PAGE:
• I mulligan a hand if it contains zero, one, six, or seven lands. In case of a mulligan, I ignore the free scry for simplicity.
  • I assume that I am always able to cast any legend I draw. This assumption is justified for cheap legendary permanents if the mana base contains enough colored sources.
  • I am on the play and on the draw with equal 50-50 probability.
  • I assume that opponents have a certain number of removal spells (0, 1, or 2) that they immediately use to kill any legend we play. After all, in real games of Magic, powerful creatures or planeswalkers rarely go unanswered.
  • I consider the following question: If I have a legendary sorcery in hand on turn 6 and at least five lands, then what is the probability that I started the turn with a legend under my control? In other words, a freshly drawn legend on turn 6 won’t help, and I determine a conditional probability for settings where the cards drawn up until turn 6 contain at least one legendary sorcery and at least five lands. (This corresponds to casting Jaya’s Immolating Inferno for X=3, is a perfect match for Yawgmoth’s Vile Offering, and fits Karn’s Temporal Sundering if we played Baral, Chief of Compliance or a mana ramp spell.)

My simulation gives the following results. If the probabilities are lower than you expected, then remember that I only focus on relevant games where at least five of your cards are taken up by lands.

If your opponent won’t interact at all, then 14 legends is easily more than enough to enable a legendary sorcery. But if your opponent has two removal spells for your legendary creatures or planeswalkers every game, then you may need as many as 26. I believe the truth is somewhere in between.

With 20 legends, you’re over 90% to control at least one legend for a legendary sorcery at the start of turn 6 when your opponent has cast a single Vraska’s Contempt. That sounds reasonable to me, so my recommended minimum is 20 legends for a 60-card deck. As a result, I wouldn’t slot Jaya’s Immolating Inferno into Mono-Red Aggro just because it has Kari Zev and Hazoret. It’s actually pretty hard to make these legendary sorceries work, and the amount of deck building effort required may not be worth it.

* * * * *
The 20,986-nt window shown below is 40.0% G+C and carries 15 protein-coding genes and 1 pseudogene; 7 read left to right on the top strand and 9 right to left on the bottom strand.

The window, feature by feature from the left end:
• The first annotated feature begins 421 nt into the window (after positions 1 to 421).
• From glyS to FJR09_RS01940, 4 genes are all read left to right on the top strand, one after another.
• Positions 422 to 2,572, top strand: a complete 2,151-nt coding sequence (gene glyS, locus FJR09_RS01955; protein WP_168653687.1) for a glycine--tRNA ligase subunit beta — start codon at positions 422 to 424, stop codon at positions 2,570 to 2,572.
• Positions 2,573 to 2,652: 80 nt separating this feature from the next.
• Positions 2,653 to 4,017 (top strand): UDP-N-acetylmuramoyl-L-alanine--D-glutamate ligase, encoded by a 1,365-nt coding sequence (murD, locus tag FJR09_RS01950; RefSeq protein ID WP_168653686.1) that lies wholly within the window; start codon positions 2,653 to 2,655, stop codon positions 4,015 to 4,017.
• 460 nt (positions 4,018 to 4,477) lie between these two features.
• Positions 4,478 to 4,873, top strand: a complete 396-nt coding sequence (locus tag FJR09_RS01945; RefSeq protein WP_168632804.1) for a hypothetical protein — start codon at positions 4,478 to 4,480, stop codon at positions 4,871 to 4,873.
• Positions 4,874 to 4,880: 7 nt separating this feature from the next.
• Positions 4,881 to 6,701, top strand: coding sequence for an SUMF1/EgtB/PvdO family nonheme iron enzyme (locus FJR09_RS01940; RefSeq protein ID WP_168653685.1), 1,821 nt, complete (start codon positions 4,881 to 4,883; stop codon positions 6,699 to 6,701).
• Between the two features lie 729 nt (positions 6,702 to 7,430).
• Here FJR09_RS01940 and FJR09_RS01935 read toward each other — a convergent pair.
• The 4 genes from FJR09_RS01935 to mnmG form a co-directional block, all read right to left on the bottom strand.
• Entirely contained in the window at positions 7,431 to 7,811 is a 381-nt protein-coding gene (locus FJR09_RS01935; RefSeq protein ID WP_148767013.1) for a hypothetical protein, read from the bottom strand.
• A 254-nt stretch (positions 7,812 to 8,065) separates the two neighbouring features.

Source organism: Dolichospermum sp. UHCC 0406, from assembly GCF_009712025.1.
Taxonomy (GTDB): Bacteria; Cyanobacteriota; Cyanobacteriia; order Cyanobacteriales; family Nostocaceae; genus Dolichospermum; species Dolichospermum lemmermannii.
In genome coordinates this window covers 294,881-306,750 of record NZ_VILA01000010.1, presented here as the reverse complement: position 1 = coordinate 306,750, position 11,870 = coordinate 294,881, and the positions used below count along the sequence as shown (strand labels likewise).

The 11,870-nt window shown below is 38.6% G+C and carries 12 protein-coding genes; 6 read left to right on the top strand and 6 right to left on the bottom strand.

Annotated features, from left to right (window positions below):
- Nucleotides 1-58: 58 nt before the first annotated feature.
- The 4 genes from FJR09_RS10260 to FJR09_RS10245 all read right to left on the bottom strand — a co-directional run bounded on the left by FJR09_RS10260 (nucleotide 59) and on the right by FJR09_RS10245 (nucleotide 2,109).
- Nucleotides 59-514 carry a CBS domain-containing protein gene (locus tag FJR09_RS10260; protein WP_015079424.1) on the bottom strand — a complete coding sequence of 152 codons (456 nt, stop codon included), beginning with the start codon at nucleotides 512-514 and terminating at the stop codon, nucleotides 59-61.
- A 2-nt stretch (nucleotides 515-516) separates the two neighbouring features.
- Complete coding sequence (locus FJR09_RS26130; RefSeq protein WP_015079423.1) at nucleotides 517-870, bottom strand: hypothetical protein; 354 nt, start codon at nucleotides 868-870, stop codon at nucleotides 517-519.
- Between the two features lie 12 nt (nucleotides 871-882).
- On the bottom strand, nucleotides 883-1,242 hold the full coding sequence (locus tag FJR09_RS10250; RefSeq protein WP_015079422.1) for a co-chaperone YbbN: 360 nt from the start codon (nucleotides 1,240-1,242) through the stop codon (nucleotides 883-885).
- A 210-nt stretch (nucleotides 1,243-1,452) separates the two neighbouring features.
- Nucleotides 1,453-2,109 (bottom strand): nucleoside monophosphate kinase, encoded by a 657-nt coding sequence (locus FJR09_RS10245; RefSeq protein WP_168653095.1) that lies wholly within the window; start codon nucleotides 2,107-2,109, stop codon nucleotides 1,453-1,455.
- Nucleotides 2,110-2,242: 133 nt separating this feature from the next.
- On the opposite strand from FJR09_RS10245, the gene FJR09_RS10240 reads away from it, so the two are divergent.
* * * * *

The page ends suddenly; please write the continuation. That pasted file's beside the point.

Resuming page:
For a 40-card deck, the equivalent of 20 legends (for the 60-card deck) is 12 legends. But you don’t need 90% consistency for Jaya’s Immolating Inferno in Limited. A card that is a blank 50% of the time and a one-sided Wrath of God the other 50% of the time would already be fine, and in game 1 your opponent won’t realize how important it will be to kill your legend.

But even taking those things into account, I’d like to have six legends at minimum to support a legendary sorcery in Limited, yielding analogous castable probabilities of 82.9% against zero removal spells and 43.4% against one removal spell. But that’s still a hefty deck building requirement. With zero common legends in the set, it will be tough to gather six of them in Draft and especially Sealed. I fear that at the prerelease, players will put legendary sorceries into way more decks than they should.

How Many Artifacts Do You Need for Zahid, Djinn of the Lamp?

If we replace Yawgmoth’s Vile Offering with Zahid, Djinn of the Lamp, replace “legendary creature or planeswalker” with “artifact,” and consider turn 4 instead of turn 6 with the same type of analysis, we get the following:

Given that artifacts won’t die as easily as legends, I believe that 17 artifacts are a good target. This matches the number of artifacts I used to run in Mardu Vehicles, and it’s in line with the numbers that Paulo Vitor chose for his Zahid brews. If opponents have half a removal spell on average, then with 17 artifacts you’ll be able to cast Zahid on turn 4 somewhere between 80% and 90% of the time.

That said, opponents are less likely to spend removal spells on Prophetic Prism than on Foundry Inspector, so the minimum really depends on the types of artifacts you have in your deck. In the mono-Prophetic-Prism deck, 13-14 artifacts would already be fine.

How Many Cards Can You Expect to Get with Demonlord Belzenlok?

Suppose you cast Demonlord Belzenlok when your deck contains 27 nonland cards (which is what you can expect by turn 6). Varying the number of four or more mana cards remaining, we can use basic probability theory to determine the distribution and expected number of cards granted by Professor Belzenlok.

Number of 4+ CMC cards among 27 nonland cards 1 card 2 cards 3 cards 4 cards 5+ cards Expected number
6 77.8% 17.9% 3.6% 0.6% 0.1% 1.27 cards
7 74.1% 19.9% 4.8% 1.0% 0.2% 1.33 cards